Also, in the typical personal injury case and med mal cases, insurers are entitled to collect on monies paid out to the plaintiff by right of subrogation. Medicare, for example, is entitled to be repaid 100% of what it may have paid out to care for a patient who is suffering the results of medical negligence.
Let's say that you have an award after trial of $1 million. The plaintiff's lawyer might easily have about $100k in costs sunk into that, so those costs come off the top right away, reducing the total award to $900k. The attorney takes (typically after trial) 40% of that, reducing the plaintiff's collection to about $540k. But then an insurer might have the right to collect $200k from the plaintiff by right of subrogation, thus reducing the plaintiff's take to $340k.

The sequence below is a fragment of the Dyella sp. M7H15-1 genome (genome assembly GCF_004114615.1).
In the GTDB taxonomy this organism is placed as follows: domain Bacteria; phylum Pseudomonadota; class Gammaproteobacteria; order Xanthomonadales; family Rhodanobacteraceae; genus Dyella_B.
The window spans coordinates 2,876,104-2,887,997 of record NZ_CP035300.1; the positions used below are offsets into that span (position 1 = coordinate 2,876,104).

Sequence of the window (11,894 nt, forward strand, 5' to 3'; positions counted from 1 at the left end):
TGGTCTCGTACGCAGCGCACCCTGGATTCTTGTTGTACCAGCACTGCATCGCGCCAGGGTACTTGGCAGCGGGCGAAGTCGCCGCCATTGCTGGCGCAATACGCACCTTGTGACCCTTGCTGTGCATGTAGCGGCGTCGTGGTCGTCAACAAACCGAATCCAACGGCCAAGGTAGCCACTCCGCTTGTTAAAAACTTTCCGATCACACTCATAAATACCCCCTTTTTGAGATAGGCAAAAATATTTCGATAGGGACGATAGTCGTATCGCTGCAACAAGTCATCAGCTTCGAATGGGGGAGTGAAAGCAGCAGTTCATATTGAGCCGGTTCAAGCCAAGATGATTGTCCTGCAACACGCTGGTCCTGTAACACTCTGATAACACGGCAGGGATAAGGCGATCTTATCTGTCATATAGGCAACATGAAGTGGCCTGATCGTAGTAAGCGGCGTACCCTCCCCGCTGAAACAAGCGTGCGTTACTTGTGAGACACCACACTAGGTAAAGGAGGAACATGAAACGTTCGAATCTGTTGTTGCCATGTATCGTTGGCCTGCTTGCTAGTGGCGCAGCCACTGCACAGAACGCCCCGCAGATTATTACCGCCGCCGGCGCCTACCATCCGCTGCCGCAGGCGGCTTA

This easily shows how a plaintiff can end up taking much less than half of an award. But it's not due to those evil, greedy lawyers.
Ed suggests that plaintiffs have to then pay income tax on the remainder. This is simply untrue. Tort damage awards are not taxed, at least not by the IRS (some states might, but I doubt it).
Placing caps on damages, or limits on contingency fees, will not make things any more just for plaintiff, either.
First, a cap on non-economic damages simply makes no sense. As I wrote in Ed's comments section, what if, for example, you lose your family jewels due to medical negligence? Or what if (like what happened to my mother) a woman loses her uterus because of a defective IUD? What would be the economic damages arising from such an event? Practically nil, assuming that you had proper post operative care and suffered no medical complications. Your damages would axiomatically be, almost exclusively, non-economic. Would you feel justly compensated for such an error by a cap of $250k?